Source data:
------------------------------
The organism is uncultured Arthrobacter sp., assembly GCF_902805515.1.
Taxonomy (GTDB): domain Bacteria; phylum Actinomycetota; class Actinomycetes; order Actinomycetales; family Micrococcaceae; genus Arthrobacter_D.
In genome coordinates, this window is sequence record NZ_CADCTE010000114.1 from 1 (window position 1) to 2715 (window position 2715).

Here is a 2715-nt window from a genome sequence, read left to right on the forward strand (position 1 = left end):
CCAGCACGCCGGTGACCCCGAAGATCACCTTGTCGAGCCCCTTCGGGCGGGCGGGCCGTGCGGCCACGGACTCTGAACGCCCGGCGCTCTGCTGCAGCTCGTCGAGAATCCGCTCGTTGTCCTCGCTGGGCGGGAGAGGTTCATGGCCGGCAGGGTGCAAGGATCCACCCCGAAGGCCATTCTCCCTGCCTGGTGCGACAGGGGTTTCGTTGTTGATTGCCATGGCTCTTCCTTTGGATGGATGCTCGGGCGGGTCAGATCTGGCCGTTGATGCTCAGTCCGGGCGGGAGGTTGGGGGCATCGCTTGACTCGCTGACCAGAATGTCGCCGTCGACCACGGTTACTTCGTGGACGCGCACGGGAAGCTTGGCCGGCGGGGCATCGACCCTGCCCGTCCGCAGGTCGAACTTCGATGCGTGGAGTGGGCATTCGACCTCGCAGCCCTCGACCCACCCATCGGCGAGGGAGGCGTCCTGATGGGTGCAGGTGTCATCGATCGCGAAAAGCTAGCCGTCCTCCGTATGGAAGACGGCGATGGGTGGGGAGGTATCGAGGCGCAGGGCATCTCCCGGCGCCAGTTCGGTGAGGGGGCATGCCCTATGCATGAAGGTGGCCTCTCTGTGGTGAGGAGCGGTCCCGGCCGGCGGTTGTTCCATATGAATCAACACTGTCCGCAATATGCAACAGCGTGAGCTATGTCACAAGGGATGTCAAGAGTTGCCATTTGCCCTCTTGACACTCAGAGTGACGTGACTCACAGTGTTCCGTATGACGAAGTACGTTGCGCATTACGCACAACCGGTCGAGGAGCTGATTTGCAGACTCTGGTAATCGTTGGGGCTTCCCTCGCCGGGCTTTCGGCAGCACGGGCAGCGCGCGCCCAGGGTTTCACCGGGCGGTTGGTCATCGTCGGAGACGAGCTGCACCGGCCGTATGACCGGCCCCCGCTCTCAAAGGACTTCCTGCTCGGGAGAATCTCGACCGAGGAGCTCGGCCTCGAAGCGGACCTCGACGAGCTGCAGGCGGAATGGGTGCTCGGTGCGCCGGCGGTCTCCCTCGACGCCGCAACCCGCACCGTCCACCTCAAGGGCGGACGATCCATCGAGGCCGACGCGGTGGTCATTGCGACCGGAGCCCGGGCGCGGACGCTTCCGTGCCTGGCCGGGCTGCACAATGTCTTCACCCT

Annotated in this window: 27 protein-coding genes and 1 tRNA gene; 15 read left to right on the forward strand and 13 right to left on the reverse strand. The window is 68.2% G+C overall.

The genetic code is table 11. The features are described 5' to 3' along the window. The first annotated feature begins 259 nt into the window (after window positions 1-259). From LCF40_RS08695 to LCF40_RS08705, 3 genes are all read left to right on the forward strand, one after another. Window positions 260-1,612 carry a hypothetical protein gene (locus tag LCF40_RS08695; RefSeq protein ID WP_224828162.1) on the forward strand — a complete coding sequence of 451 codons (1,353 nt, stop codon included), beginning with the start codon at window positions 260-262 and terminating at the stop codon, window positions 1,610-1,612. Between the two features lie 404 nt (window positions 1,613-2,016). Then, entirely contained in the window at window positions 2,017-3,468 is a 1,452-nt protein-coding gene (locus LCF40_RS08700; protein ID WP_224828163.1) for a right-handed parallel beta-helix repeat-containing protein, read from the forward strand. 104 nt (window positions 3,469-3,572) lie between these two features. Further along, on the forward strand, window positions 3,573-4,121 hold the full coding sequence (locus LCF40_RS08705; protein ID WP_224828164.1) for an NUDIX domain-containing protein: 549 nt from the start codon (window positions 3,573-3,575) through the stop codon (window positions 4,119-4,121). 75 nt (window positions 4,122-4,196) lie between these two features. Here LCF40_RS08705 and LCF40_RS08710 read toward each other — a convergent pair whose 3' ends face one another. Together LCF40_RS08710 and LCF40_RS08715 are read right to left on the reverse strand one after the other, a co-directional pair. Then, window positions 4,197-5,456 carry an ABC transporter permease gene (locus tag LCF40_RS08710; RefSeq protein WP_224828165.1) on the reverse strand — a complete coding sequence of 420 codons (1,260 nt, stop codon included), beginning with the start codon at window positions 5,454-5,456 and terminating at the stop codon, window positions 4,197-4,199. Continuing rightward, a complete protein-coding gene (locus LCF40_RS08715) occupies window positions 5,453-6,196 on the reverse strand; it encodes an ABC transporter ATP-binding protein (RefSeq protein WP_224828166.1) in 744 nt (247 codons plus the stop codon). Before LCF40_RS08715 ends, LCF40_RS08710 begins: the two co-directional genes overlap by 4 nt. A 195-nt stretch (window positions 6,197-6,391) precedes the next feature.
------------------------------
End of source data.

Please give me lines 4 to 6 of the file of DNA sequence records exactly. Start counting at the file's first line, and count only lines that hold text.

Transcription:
Here is a 2715-nt window from a genome sequence, read left to right on the forward strand (position 1 = left end):
CCAGCACGCCGGTGACCCCGAAGATCACCTTGTCGAGCCCCTTCGGGCGGGCGGGCCGTGCGGCCACGGACTCTGAACGCCCGGCGCTCTGCTGCAGCTCGTCGAGAATCCGCTCGTTGTCCTCGCTGGGCGGGAGAGGTTCATGGCCGGCAGGGTGCAAGGATCCACCCCGAAGGCCATTCTCCCTGCCTGGTGCGACAGGGGTTTCGTTGTTGATTGCCATGGCTCTTCCTTTGGATGGATGCTCGGGCGGGTCAGATCTGGCCGTTGATGCTCAGTCCGGGCGGGAGGTTGGGGGCATCGCTTGACTCGCTGACCAGAATGTCGCCGTCGACCACGGTTACTTCGTGGACGCGCACGGGAAGCTTGGCCGGCGGGGCATCGACCCTGCCCGTCCGCAGGTCGAACTTCGATGCGTGGAGTGGGCATTCGACCTCGCAGCCCTCGACCCACCCATCGGCGAGGGAGGCGTCCTGATGGGTGCAGGTGTCATCGATCGCGAAAAGCTAGCCGTCCTCCGTATGGAAGACGGCGATGGGTGGGGAGGTATCGAGGCGCAGGGCATCTCCCGGCGCCAGTTCGGTGAGGGGGCATGCCCTATGCATGAAGGTGGCCTCTCTGTGGTGAGGAGCGGTCCCGGCCGGCGGTTGTTCCATATGAATCAACACTGTCCGCAATATGCAACAGCGTGAGCTATGTCACAAGGGATGTCAAGAGTTGCCATTTGCCCTCTTGACACTCAGAGTGACGTGACTCACAGTGTTCCGTATGACGAAGTACGTTGCGCATTACGCACAACCGGTCGAGGAGCTGATTTGCAGACTCTGGTAATCGTTGGGGCTTCCCTCGCCGGGCTTTCGGCAGCACGGGCAGCGCGCGCCCAGGGTTTCACCGGGCGGTTGGTCATCGTCGGAGACGAGCTGCACCGGCCGTATGACCGGCCCCCGCTCTCAAAGGACTTCCTGCTCGGGAGAATCTCGACCGAGGAGCTCGGCCTCGAAGCGGACCTCGACGAGCTGCAGGCGGAATGGGTGCTCGGTGCGCCGGCGGTCTCCCTCGACGCCGCAACCCGCACCGTCCACCTCAAGGGCGGACGATCCATCGAGGCCGACGCGGTGGTCATTGCGACCGGAGCCCGGGCGCGGACGCTTCCGTGCCTGGCCGGGCTGCACAATGTCTTCACCCT

Annotated in this window: 27 protein-coding genes and 1 tRNA gene; 15 read left to right on the forward strand and 13 right to left on the reverse strand. The window is 68.2% G+C overall.